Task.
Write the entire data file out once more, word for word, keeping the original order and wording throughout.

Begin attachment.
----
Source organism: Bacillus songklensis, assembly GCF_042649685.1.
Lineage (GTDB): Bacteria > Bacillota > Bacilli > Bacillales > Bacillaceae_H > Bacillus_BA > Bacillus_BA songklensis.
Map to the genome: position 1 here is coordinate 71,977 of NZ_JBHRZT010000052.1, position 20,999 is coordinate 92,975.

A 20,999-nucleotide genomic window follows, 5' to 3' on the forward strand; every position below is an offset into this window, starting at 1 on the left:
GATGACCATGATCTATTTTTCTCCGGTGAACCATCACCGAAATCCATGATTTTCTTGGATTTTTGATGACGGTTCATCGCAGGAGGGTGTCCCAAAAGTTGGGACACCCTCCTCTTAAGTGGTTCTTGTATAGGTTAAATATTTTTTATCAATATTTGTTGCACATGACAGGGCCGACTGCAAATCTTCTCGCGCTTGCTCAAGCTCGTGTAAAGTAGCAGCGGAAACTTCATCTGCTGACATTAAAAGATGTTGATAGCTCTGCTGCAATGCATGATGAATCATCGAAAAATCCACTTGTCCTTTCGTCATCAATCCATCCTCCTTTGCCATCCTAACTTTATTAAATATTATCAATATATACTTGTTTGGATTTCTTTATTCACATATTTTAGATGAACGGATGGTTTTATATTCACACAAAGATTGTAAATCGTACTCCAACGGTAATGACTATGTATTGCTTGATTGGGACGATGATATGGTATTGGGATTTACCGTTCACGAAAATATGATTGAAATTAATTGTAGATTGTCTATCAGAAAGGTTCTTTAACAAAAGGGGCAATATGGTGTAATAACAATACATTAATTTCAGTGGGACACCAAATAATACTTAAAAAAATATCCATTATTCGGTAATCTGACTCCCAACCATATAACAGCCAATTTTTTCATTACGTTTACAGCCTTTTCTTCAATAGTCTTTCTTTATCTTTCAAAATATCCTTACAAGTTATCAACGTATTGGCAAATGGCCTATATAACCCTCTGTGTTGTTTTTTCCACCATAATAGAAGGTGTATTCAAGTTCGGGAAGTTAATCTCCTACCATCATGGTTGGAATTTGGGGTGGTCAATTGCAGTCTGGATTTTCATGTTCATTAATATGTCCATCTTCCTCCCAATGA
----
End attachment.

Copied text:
Source organism: Bacillus songklensis, assembly GCF_042649685.1.
Lineage (GTDB): Bacteria > Bacillota > Bacilli > Bacillales > Bacillaceae_H > Bacillus_BA > Bacillus_BA songklensis.
Map to the genome: position 1 here is coordinate 71,977 of NZ_JBHRZT010000052.1, position 20,999 is coordinate 92,975.

A 20,999-nucleotide genomic window follows, 5' to 3' on the forward strand; every position below is an offset into this window, starting at 1 on the left:
GATGACCATGATCTATTTTTCTCCGGTGAACCATCACCGAAATCCATGATTTTCTTGGATTTTTGATGACGGTTCATCGCAGGAGGGTGTCCCAAAAGTTGGGACACCCTCCTCTTAAGTGGTTCTTGTATAGGTTAAATATTTTTTATCAATATTTGTTGCACATGACAGGGCCGACTGCAAATCTTCTCGCGCTTGCTCAAGCTCGTGTAAAGTAGCAGCGGAAACTTCATCTGCTGACATTAAAAGATGTTGATAGCTCTGCTGCAATGCATGATGAATCATCGAAAAATCCACTTGTCCTTTCGTCATCAATCCATCCTCCTTTGCCATCCTAACTTTATTAAATATTATCAATATATACTTGTTTGGATTTCTTTATTCACATATTTTAGATGAACGGATGGTTTTATATTCACACAAAGATTGTAAATCGTACTCCAACGGTAATGACTATGTATTGCTTGATTGGGACGATGATATGGTATTGGGATTTACCGTTCACGAAAATATGATTGAAATTAATTGTAGATTGTCTATCAGAAAGGTTCTTTAACAAAAGGGGCAATATGGTGTAATAACAATACATTAATTTCAGTGGGACACCAAATAATACTTAAAAAAATATCCATTATTCGGTAATCTGACTCCCAACCATATAACAGCCAATTTTTTCATTACGTTTACAGCCTTTTCTTCAATAGTCTTTCTTTATCTTTCAAAATATCCTTACAAGTTATCAACGTATTGGCAAATGGCCTATATAACCCTCTGTGTTGTTTTTTCCACCATAATAGAAGGTGTATTCAAGTTCGGGAAGTTAATCTCCTACCATCATGGTTGGAATTTGGGGTGGTCAATTGCAGTCTGGATTTTCATGTTCATTAATATGTCCATCTTCCTCCCAATGA